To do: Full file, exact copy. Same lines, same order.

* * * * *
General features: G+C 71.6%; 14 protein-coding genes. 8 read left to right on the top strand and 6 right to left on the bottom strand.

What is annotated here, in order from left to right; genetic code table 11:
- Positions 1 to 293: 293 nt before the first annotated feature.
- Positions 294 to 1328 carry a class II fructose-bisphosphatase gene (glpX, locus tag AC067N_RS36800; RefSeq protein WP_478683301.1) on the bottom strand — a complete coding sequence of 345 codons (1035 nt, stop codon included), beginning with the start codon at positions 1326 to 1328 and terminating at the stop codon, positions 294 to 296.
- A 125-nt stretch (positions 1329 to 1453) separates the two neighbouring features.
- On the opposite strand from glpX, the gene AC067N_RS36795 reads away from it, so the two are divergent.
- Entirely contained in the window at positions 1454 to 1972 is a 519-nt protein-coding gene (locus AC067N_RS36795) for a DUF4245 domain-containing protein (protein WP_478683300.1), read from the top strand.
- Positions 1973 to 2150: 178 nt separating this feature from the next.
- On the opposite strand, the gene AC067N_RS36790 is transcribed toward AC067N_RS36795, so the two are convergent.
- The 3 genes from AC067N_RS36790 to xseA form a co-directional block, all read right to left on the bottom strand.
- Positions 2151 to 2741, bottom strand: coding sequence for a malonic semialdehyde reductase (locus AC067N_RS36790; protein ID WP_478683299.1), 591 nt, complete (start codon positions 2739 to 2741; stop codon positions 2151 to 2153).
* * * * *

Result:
General features: G+C 71.6%; 14 protein-coding genes. 8 read left to right on the top strand and 6 right to left on the bottom strand.

What is annotated here, in order from left to right; genetic code table 11:
- Positions 1 to 293: 293 nt before the first annotated feature.
- Positions 294 to 1328 carry a class II fructose-bisphosphatase gene (glpX, locus tag AC067N_RS36800; RefSeq protein WP_478683301.1) on the bottom strand — a complete coding sequence of 345 codons (1035 nt, stop codon included), beginning with the start codon at positions 1326 to 1328 and terminating at the stop codon, positions 294 to 296.
- A 125-nt stretch (positions 1329 to 1453) separates the two neighbouring features.
- On the opposite strand from glpX, the gene AC067N_RS36795 reads away from it, so the two are divergent.
- Entirely contained in the window at positions 1454 to 1972 is a 519-nt protein-coding gene (locus AC067N_RS36795) for a DUF4245 domain-containing protein (protein WP_478683300.1), read from the top strand.
- Positions 1973 to 2150: 178 nt separating this feature from the next.
- On the opposite strand, the gene AC067N_RS36790 is transcribed toward AC067N_RS36795, so the two are convergent.
- The 3 genes from AC067N_RS36790 to xseA form a co-directional block, all read right to left on the bottom strand.
- Positions 2151 to 2741, bottom strand: coding sequence for a malonic semialdehyde reductase (locus AC067N_RS36790; protein ID WP_478683299.1), 591 nt, complete (start codon positions 2739 to 2741; stop codon positions 2151 to 2153).